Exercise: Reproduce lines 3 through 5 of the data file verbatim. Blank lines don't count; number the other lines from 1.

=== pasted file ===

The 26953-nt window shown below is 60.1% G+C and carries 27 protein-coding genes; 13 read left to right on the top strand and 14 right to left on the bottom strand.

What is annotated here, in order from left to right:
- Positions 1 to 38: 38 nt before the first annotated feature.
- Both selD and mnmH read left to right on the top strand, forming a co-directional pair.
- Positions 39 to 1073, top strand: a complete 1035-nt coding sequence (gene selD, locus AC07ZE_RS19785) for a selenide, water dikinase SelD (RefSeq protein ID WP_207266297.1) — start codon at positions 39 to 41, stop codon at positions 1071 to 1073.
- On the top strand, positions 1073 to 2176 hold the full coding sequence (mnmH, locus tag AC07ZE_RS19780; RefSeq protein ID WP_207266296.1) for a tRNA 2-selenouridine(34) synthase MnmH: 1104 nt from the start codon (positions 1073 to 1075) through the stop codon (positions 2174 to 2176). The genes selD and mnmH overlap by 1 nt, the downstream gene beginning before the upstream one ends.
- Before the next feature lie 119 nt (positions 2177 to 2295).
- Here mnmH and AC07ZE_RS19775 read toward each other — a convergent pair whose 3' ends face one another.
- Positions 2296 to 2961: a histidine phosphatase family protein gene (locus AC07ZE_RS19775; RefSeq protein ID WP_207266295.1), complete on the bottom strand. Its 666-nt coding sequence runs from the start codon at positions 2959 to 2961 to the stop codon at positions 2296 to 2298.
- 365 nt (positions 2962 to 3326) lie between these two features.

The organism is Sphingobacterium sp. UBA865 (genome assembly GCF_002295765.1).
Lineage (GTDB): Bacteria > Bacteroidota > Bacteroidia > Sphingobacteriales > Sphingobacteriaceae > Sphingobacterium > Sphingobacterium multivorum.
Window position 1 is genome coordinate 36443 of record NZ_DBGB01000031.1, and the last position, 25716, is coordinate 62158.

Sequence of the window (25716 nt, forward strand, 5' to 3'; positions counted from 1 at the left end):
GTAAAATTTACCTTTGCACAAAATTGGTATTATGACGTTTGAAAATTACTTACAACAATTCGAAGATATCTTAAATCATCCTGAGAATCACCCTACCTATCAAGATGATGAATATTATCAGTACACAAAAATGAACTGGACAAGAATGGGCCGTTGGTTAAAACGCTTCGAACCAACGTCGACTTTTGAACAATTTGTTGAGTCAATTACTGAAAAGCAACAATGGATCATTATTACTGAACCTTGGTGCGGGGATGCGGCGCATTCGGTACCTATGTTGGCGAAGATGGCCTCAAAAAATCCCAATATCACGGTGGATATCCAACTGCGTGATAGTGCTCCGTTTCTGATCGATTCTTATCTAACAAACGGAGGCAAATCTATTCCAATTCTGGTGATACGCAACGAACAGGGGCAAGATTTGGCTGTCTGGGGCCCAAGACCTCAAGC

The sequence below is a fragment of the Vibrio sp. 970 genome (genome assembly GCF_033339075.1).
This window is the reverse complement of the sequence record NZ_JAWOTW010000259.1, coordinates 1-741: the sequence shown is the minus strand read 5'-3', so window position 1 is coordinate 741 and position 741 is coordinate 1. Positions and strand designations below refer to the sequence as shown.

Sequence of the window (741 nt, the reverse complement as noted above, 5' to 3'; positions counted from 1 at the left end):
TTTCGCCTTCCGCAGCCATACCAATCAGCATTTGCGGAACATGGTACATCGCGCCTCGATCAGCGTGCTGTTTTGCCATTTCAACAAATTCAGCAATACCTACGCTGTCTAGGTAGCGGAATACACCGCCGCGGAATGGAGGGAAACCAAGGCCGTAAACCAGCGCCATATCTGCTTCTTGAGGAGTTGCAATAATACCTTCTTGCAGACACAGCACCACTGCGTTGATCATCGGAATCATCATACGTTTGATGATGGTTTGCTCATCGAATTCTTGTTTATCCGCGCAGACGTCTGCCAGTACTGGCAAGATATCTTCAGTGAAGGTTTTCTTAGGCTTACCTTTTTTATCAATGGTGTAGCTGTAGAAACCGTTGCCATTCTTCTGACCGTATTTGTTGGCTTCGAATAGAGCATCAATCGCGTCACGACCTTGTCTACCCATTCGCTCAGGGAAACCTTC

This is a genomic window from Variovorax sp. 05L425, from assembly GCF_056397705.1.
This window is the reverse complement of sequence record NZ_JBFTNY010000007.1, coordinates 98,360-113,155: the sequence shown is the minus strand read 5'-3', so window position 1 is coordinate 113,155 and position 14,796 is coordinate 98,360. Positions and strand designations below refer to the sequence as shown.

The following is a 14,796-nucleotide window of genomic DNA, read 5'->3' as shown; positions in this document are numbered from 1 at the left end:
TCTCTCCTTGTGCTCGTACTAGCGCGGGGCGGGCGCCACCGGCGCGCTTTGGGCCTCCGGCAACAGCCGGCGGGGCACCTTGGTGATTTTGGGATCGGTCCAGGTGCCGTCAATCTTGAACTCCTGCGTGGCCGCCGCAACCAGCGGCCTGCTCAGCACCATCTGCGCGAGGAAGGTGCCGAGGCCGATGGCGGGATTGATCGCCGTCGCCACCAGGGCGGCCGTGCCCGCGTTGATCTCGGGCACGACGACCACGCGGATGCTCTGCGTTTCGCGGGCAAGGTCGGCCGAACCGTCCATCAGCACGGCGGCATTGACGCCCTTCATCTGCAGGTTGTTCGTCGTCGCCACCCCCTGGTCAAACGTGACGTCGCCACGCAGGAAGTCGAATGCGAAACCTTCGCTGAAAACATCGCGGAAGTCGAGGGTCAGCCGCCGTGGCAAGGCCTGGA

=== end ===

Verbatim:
- Positions 1 to 38: 38 nt before the first annotated feature.
- Both selD and mnmH read left to right on the top strand, forming a co-directional pair.
- Positions 39 to 1073, top strand: a complete 1035-nt coding sequence (gene selD, locus AC07ZE_RS19785) for a selenide, water dikinase SelD (RefSeq protein ID WP_207266297.1) — start codon at positions 39 to 41, stop codon at positions 1071 to 1073.